Thus, while the activity of the assessee of bringing the milk purchased from various centres to Bombay by refrigerated tankers and chilling, pasteurization and bottling of the milk may satisfy the test of processing of goods, it does not satisfy the test of manufacture or production of an article or thing. The assessee was, therefore, not entitled to the claim of investment allowance on the new items of plant and machinery used in this business and the assessment order allowing this claim was erroneous and prejudicial to the interests of the revenue.

8. We will now deal with the issue raised that since the assessment order had merged in the order of the appellate authority, the Commissioner had no jurisdiction under Section 263. Here it will be necessary to point out that the appeal against the assessment order was decided by the Commissioner (Appeals) on 31-5-1983 and, thus, on the date on which the Commissioner passed his order under Section 263, i.e., 7-2-1983, there was no order of the Commissioner (Appeals). Thus, it cannot be said that when the Commissioner passed his order under Section 263, the assessment order had already merged in the order of the Commissioner (Appeals). It is true that the ITO could have requested the Commissioner (Appeals) for enhancement of the assessment since the appeal was pending at the time the Commissioner exercised his jurisdiction under Section 263 but then if two remedies are open either to the assessee or to the department, the it is open to either side to resort to any of the two remedies and simply because one remedy was resorted to and not the other, will not render the remedy resorted to illegal on that ground alone.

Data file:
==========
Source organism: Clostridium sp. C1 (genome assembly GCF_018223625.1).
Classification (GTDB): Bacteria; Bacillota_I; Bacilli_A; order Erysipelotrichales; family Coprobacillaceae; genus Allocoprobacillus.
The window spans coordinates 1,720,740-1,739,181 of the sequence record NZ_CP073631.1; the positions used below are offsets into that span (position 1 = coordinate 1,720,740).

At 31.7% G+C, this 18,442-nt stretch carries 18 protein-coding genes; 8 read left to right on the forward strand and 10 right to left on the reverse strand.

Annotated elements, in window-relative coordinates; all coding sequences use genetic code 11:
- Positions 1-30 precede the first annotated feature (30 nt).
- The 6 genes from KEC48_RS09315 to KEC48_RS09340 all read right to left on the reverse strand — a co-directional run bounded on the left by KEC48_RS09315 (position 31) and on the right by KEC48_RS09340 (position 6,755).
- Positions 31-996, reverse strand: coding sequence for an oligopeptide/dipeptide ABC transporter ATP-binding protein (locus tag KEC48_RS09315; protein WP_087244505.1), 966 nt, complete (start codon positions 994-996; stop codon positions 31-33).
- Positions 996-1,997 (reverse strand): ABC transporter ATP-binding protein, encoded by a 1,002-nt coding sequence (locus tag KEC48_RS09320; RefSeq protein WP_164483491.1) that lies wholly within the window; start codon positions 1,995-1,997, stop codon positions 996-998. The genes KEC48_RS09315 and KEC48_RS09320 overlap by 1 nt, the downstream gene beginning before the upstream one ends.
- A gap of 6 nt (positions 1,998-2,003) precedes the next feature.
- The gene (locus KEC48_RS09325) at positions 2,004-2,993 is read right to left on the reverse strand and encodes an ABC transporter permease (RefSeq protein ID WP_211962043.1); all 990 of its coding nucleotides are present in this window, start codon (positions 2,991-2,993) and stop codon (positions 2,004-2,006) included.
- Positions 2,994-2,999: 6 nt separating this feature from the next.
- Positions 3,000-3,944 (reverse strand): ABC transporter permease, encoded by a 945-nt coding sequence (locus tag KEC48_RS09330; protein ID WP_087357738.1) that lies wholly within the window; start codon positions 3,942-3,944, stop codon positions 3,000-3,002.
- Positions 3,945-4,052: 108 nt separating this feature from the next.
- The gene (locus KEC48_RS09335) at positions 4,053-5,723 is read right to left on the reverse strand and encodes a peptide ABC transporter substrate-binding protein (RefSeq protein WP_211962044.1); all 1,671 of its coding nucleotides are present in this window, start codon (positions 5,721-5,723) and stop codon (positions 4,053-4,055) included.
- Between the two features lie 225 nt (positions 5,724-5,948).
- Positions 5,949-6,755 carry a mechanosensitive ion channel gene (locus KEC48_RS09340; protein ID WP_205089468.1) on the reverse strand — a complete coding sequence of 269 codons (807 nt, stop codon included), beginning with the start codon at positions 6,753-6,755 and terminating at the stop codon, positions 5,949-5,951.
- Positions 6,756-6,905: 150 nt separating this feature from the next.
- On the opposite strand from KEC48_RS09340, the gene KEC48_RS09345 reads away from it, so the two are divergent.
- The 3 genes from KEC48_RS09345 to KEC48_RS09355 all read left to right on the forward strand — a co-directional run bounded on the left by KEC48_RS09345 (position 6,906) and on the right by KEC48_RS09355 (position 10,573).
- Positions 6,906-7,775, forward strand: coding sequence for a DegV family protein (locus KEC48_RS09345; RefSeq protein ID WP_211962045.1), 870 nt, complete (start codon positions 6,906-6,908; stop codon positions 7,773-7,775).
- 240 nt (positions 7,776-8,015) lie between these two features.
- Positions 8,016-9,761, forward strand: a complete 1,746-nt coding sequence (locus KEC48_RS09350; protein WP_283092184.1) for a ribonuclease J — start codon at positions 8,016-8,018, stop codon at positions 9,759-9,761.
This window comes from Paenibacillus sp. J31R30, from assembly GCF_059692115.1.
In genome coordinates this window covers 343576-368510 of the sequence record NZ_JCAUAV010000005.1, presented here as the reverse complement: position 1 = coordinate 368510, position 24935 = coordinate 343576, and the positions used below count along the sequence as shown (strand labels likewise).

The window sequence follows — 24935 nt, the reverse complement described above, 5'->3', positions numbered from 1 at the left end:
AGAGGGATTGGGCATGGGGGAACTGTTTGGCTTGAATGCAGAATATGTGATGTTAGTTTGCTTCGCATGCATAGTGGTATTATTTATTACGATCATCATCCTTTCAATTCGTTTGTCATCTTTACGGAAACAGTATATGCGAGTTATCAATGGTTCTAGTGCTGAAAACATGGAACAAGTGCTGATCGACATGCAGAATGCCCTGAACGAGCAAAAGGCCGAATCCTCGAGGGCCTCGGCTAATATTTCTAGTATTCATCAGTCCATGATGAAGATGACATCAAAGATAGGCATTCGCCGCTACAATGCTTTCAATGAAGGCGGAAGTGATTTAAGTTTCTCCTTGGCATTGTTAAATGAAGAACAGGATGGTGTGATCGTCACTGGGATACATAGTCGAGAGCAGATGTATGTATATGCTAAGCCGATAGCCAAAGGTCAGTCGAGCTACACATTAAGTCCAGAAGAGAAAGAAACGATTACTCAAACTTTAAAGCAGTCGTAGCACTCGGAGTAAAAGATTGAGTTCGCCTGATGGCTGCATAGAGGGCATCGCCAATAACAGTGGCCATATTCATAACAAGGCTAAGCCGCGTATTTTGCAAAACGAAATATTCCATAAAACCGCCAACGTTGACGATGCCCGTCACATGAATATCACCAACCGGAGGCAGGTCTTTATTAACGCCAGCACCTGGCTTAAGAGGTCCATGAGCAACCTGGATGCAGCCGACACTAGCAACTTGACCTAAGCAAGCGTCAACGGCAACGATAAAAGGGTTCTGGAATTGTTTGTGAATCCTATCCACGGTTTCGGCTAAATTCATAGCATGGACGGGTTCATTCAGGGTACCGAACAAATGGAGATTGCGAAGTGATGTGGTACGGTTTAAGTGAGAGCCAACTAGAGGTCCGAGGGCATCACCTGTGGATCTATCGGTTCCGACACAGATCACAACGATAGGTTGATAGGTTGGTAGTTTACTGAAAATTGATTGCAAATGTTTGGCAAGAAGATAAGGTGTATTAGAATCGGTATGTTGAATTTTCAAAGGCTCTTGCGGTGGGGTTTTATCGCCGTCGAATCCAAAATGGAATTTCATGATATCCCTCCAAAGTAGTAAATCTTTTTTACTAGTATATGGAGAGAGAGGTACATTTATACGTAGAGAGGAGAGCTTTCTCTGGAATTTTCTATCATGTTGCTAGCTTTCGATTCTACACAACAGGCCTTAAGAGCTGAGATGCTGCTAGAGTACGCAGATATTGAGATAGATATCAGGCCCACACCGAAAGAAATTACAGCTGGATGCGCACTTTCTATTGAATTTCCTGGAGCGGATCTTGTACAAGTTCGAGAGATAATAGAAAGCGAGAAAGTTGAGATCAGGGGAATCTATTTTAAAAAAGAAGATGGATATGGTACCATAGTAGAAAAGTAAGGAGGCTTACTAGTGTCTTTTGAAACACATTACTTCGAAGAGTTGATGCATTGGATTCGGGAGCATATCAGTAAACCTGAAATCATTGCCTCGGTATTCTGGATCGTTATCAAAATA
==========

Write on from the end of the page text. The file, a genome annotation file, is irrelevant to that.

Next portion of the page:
9. Considering all these and looking to the totality of the facts and circumstances, we have no hesitation in coming to the conclusion that the order of the Commissioner under Section 263 was justified. The order of the Commissioner under Section 263 is, therefore, upheld.